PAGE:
• How grants should be accounted for and taxed depends on their nature. See Farming: Tax Overview for details on the treatment of grants. 


Many farmers look to generate additional income from their assets through diversification. This can have a significant tax impact for IHT (affecting APR and BPR), Income Tax, Capital Gains Tax (CGT) and VAT.  

See Farming: Tax Overview for a discussion of the tax consequences of different forms of diversification, including: 

  • Alternative crops
  • Letting of land, including different forms of agricultural tenancies
  • Livery and stabling
  • Wind or solar farms
  • Anaerobic digesters
  • Rewilding
  • Agri-environment schemes
  • Woodlands

What expenses can farmers claim? 

For a detailed list of expenses that farmers can claim, see Farming: Tax Overview

Capital expenditure

Farms often incur significant capital expenditure. Much of this will be on plant and machinery where it is relatively simple to identify the allowances which are available. 

Other forms of farming capital expenditure need detailed consideration. These often involve land and buildings. Examples include: 

  • Slurry pits.
  • Silage clamps.
  • Silos for temporary storage.
  • Storage tanks.
  • Cold stores.
  • Glass houses. 

For some assets, there are special rules which apply only to farming trades. See Farming: Capital allowances

Case law

For the latest farming case law, see Farming: Tax Overview


While most farming activities will be zero-rated, as farms diversify it is not unusual to see standard-rated and exempt supplies also being made. 

  • For a detailed discussion of typical supplies made by farmers, maximising VAT claims, VAT case law and business splitting, see Farming: Tax Overview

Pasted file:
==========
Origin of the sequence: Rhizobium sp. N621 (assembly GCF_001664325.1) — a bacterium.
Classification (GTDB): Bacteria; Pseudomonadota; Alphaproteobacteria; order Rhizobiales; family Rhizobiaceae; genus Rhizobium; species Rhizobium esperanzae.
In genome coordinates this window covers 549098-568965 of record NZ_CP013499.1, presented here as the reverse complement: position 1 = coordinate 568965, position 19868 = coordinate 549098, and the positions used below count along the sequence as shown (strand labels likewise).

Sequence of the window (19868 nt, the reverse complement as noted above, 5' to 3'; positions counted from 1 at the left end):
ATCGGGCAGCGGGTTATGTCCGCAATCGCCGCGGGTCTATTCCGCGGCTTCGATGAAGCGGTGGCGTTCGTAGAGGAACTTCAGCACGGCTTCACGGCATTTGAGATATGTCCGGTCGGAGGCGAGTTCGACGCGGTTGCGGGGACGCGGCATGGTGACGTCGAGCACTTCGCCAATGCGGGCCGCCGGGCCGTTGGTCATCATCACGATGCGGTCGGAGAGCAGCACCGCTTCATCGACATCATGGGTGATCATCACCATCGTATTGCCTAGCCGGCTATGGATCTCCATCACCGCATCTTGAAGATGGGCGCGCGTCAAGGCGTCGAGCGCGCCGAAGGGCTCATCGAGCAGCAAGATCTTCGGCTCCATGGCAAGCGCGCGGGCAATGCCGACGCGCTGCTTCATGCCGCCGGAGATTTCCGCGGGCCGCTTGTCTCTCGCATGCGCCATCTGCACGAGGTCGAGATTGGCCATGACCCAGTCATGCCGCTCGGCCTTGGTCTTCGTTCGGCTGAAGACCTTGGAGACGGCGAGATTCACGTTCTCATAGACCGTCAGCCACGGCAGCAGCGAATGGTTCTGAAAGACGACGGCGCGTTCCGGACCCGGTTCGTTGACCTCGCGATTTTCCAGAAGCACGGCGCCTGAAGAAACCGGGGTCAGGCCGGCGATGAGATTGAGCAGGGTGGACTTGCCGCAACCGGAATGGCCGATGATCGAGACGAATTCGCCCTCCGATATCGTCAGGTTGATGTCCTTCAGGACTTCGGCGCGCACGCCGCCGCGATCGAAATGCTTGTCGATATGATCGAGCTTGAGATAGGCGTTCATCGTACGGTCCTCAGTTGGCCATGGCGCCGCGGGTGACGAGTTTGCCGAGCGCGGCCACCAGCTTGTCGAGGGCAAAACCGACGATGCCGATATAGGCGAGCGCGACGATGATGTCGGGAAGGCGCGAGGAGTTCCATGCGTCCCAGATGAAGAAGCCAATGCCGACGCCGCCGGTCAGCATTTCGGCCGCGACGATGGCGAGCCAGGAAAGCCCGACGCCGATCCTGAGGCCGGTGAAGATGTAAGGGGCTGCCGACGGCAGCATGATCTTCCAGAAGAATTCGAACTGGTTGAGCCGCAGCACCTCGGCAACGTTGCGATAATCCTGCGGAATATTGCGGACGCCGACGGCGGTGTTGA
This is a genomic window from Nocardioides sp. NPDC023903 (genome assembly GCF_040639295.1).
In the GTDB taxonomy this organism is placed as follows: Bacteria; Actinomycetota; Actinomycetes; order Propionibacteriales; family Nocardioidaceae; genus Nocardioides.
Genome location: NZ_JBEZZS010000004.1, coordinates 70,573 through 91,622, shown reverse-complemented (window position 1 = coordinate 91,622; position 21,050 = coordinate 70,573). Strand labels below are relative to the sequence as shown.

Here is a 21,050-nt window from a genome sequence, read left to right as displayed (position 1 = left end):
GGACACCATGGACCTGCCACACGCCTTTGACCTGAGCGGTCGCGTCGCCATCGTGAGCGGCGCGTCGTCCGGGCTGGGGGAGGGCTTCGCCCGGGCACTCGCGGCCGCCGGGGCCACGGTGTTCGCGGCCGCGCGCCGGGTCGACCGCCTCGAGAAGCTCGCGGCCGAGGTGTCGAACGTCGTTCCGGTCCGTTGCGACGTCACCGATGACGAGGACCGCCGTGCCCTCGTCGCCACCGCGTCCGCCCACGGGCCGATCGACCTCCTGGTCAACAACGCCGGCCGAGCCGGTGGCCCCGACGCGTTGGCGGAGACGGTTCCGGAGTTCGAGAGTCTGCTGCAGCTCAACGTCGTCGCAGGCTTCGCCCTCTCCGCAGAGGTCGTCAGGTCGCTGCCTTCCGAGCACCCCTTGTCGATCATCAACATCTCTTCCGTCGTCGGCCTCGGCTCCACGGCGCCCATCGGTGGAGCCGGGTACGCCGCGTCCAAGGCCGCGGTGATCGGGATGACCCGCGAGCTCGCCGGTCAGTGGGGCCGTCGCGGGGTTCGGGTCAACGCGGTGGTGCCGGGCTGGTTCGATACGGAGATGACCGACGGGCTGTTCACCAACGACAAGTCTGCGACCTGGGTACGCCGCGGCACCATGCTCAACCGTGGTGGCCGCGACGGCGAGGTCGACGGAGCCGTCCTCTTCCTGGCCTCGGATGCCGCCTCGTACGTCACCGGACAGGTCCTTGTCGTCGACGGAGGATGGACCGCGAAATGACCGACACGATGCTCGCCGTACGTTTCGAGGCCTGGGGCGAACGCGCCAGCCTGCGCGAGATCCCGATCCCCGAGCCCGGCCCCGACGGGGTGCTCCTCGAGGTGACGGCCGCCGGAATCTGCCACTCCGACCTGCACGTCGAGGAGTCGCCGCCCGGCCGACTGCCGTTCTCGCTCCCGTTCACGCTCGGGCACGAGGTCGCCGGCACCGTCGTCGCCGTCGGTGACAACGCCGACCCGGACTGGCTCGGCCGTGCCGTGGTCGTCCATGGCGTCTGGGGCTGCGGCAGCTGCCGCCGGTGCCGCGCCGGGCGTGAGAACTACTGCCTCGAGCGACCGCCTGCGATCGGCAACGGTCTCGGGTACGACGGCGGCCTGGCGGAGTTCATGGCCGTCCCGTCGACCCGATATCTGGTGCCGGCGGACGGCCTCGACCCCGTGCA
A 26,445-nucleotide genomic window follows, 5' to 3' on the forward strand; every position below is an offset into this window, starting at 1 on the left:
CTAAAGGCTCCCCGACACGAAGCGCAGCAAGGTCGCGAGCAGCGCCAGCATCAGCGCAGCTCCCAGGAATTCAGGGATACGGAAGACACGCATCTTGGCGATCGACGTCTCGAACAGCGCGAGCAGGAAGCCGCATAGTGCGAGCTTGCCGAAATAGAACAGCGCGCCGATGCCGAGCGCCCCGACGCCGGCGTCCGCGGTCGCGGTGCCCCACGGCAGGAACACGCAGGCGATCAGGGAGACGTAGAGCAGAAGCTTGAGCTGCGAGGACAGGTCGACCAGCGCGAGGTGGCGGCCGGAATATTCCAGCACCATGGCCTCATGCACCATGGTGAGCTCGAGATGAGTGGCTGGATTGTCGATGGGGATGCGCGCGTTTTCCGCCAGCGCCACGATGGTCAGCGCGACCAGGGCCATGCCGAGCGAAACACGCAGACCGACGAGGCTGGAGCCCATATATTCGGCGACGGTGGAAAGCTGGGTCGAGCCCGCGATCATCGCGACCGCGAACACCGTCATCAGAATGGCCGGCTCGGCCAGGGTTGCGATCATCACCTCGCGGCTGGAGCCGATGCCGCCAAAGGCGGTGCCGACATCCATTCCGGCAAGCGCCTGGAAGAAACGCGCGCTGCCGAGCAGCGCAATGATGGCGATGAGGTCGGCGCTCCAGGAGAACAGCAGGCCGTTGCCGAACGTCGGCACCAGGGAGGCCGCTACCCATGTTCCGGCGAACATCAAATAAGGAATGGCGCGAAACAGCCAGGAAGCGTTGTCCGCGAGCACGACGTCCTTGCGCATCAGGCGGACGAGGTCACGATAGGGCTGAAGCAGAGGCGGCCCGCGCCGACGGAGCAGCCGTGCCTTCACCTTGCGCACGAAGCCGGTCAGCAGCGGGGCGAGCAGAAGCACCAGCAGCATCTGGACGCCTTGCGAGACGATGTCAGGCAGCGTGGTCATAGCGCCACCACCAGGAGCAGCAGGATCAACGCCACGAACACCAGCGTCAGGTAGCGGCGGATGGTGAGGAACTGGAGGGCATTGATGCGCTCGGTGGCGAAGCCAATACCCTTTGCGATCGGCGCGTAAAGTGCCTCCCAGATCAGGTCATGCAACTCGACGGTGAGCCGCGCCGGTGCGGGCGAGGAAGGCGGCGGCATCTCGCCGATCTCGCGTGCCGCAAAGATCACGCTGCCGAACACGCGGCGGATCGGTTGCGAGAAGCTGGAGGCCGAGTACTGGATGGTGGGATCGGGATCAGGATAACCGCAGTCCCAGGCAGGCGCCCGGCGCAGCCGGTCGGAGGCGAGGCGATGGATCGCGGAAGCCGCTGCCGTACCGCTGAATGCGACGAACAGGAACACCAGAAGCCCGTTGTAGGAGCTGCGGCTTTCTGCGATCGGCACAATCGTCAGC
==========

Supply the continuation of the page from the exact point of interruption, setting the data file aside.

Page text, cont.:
• A special Agricultural Flat Rate Scheme is available for farmers as an alternative to VAT registration. 

Useful guides on this topic

Farming: Tax Overview
What is farming? What are the tax consequences and tax considerations of farming? What are the features of agricultural tenancies? What expenses can farmers claim for tax purposes? Are there special tax and accounting rules for farmers? What are the VAT rules for farmers?

Farming: Capital allowances
What types of expenditure may qualify for capital allowances in farming businesses? What farming-specific points need to be considered?

Averaging claims
When can profits be averaged? What trades do averaging apply to? How are averaging adjustments calculated and made?

Herd basis: Farming
The 'herd basis' recognises, for tax purposes, the economic nature of animals held for production as capital assets, rather than as trading stock. This can be of benefit to some farmers and result in tax savings.

IHT Agricultural Property Relief
What is Agricultural Property Relief (APR)? When does it apply? What are the conditions and restrictions of the relief?

Flat rate scheme: Farmers
What is the agricultural flat rate scheme? Who can use it? What are the conditions? What is the benefit? What about non-farming income? 

Losses (sideways): Restriction for uncommercial trades
What is sideways loss relief? What restrictions apply? When do they apply? What is an uncommercial trade?

Market Gardening: Tax Overview
What is market gardening? What are the tax consequences?  

Woodlands: Overview
Woodlands and forestry ownership carry significant tax reliefs, including Income Tax, Capital Gains Tax (CGT) and Inheritance Tax (IHT). This is a guide to those reliefs.